[This is consistent with ISO 2022.]

A 94N character set uses N octets (N>1) for each character. The value of N is derived from the column value for F:
column 04 or 05 2 octets
column 06 3 octets
column 07 4 or more octets

In a 94N encoding, the octet values 02/00 and 07/15 (in GL) and 10/00 and 15/15 (in GR) are never used.

[The column definitions come from ISO 2022.]

Once a GL or GR set has been defined, all further octets in that range (except within control sequences and extended segments) are interpreted with respect to that character set encoding, until the GL or GR set is redefined.- GL and GR sets can be defined independently, they do not have to be defined in pairs.

Note that when actually using a character set encoding as the GR set, you must force the most significant bit (08/00) of each octet to be a one, so that it falls in the range 10/00 to 15/15.

[Control sequences to specify character set encoding revisions (as in Section 6.3.13 of ISO 2022) are not used in Compound Text. Revision indicators do not appear to provide useful information in the context of Compound Text. The most recent revision can always be assumed, since revisions are upward compatible.]



The following are the approved standard encodings to be used with Compound Text. Note that none have Intermediate characters; however, a good parser will still deal with Intermediate characters in the event that additional encodings are later added to this list.

{I} F 94/96 Description
04/02 94 7-bit ASCII graphics (ANSI X3.4-1968),
Left half of ISO 8859 sets
04/09 94 Right half of JIS X0201-1976 (reaffirmed 1984),
8-Bit Alphanumeric-Katakana Code
04/10 94 Left half of JIS X0201-1976 (reaffirmed 1984),
8-Bit Alphanumeric-Katakana Code
04/01 96 Right half of ISO 8859-1, Latin alphabet No. 1
04/02 96 Right half of ISO 8859-2, Latin alphabet No. 2
04/03 96 Right half of ISO 8859-3, Latin alphabet No. 3
04/04 96 Right half of ISO 8859-4, Latin alphabet No. 4
04/06 96 Right half of ISO 8859-7, Latin/Greek alphabet
04/07 96 Right half of ISO 8859-6, Latin/Arabic alphabet
04/08 96 Right half of ISO 8859-8, Latin/Hebrew alphabet
04/12 96 Right half of ISO 8859-5, Latin/Cyrillic alphabet
04/13 96 Right half of ISO 8859-9, Latin alphabet No. 5
04/01 942 GB2312-1980, China (PRC) Hanzi
04/02 942 JIS X0208-1983, Japanese Graphic Character Set
04/03 94 KS C5601-1987, Korean Graphic Character Set

The sets listed as "Left half of ..." should always be defined as GL. The sets listed as "Right half of ..." should always be defined as GR. Other sets can be defined either as GL or GR.



Character set encodings that are not in the list of approved standard encodings can be included using "extended segments". An extended segment begins with one of the following sequences:

01/11 02/05 02/15 03/00 M L variable number of octets per character
01/11 02/05 02/15 03/01 M L 1 octet per character
01/11 02/05 02/15 03/02 M L 2 octets per character
01/11 02/05 02/15 03/03 M L 3 octets per character
01/11 02/05 02/15 03/04 M L 4 octets per character

[This uses the "other coding system" of ISO 2022, using private Final characters.]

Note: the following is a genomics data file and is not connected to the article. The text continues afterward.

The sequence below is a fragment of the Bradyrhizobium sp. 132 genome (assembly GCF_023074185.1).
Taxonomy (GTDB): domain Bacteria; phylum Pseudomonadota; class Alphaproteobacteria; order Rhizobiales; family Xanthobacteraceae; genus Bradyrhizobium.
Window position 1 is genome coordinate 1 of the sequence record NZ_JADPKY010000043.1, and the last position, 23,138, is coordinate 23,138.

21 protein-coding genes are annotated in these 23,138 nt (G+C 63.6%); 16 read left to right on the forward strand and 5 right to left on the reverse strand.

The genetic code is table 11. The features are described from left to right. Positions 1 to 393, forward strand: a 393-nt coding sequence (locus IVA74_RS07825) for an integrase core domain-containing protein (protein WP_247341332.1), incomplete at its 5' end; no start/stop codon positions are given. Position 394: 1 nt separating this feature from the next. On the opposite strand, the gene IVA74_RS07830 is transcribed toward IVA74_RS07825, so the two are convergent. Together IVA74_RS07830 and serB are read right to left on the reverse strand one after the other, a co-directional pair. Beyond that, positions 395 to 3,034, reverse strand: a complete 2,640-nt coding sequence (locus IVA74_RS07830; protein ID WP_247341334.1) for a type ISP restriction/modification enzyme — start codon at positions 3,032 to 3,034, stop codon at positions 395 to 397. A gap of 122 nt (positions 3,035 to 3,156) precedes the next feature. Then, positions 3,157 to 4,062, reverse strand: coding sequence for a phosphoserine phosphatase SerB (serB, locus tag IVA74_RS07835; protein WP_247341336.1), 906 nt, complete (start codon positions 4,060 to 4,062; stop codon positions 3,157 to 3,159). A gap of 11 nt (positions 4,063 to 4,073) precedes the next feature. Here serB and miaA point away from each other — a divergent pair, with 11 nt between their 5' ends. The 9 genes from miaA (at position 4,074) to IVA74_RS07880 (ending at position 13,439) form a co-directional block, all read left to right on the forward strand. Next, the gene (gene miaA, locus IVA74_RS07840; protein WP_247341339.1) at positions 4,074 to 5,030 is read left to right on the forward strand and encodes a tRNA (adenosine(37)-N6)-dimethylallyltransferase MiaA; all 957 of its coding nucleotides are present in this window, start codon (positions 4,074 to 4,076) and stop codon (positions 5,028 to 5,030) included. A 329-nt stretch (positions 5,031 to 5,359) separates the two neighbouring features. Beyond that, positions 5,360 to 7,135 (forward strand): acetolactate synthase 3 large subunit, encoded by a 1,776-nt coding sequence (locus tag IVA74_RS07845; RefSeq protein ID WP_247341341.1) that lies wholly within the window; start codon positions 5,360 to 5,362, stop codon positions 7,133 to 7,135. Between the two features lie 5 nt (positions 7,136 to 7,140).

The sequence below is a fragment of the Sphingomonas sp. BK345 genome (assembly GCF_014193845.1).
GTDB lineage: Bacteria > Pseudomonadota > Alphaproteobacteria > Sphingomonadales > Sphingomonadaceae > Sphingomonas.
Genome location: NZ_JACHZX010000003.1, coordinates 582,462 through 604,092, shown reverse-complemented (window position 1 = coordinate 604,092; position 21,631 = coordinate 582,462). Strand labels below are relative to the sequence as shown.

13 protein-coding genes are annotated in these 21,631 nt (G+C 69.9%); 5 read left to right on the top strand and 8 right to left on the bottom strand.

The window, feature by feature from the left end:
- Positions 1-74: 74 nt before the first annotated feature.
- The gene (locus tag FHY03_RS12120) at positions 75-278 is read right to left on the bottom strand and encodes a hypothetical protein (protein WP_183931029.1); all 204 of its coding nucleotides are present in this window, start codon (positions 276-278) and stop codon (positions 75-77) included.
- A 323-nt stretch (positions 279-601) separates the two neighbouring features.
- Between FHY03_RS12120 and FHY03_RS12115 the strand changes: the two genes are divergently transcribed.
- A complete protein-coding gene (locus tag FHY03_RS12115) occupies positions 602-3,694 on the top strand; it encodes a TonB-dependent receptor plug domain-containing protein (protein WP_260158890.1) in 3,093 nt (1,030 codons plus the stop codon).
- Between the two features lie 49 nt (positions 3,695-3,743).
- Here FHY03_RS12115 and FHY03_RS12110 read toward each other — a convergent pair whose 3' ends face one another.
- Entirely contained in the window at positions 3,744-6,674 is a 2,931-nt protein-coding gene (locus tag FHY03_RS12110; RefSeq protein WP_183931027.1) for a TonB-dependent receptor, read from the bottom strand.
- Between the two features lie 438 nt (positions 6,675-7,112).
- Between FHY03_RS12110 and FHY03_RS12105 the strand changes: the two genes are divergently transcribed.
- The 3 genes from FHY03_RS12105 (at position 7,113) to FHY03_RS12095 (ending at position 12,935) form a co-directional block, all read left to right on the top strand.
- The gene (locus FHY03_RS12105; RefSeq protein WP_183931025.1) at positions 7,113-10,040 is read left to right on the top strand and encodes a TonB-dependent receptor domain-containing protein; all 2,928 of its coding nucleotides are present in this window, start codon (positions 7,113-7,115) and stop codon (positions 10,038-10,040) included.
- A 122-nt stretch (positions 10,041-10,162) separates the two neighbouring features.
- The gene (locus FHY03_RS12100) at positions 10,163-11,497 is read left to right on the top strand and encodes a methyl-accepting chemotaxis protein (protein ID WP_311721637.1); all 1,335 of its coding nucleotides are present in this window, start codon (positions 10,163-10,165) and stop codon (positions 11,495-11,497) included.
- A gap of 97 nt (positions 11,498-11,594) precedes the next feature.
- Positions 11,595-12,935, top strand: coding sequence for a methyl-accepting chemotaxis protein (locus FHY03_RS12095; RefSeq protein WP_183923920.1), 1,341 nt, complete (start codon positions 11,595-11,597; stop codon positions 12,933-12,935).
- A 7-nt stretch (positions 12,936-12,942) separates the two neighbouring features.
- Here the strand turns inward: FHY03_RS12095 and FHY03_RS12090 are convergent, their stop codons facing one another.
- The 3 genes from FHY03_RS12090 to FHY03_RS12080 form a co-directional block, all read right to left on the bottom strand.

The "M" and "L" octets represent a 14-bit unsigned value giving the number of octets that appear in the remainder of the segment. The number is computed as ((M - 128) * 128) + (L - 128). The most significant bit M and L are always set to one. The remainder of the segment consists of two parts, the name of the character set encoding and the actual text. The name of the encoding comes first, and is separated from the text by the octet 00/02 (STX, START OF TEXT). Note that the length defined by M and L includes the encoding name and separator.

[The encoding of the length is chosen to avoid having zero octets in Compound Text when possible, because embedded NUL values are problematic in many C language routines. The use of zero octets cannot be ruled out entirely however, since some octets in the actual text of the extended segment may have to be zero.]

The name of the encoding should be registered with the X Consortium to avoid conflicts, and should when appropriate match the CharSet Registry and Encoding registration used in the X Logical Font Description. The name itself should be encoded using ISO 8859-1 (Latin 1), should not use question mark (03/15) or asterisk (02/10), and should use hyphen (02/13) only in accordance with the X Logical Font Description.

Extended segments are not to be used for any character set encoding which can be constructed from a GL/GR pair of approved standard encodings. For example, it is incorrect to use an extended segment for any of the ISO 8859 family of encodings.

It should be noted that the contents of an extended segment are arbitrary; e.g., they may contain octets in the C0 and C1 ranges, including 00/00, and octets comprising a given character may differ in their most significant bit.

[ISO registered "other coding systems" are not used in Compound Text; extended segments arc the only mechanism for non-2022 encodings.]



If desired, horizontal text direction can be indicated using the following control sequences:

09/11 03/01 05/13 begin left-to-right text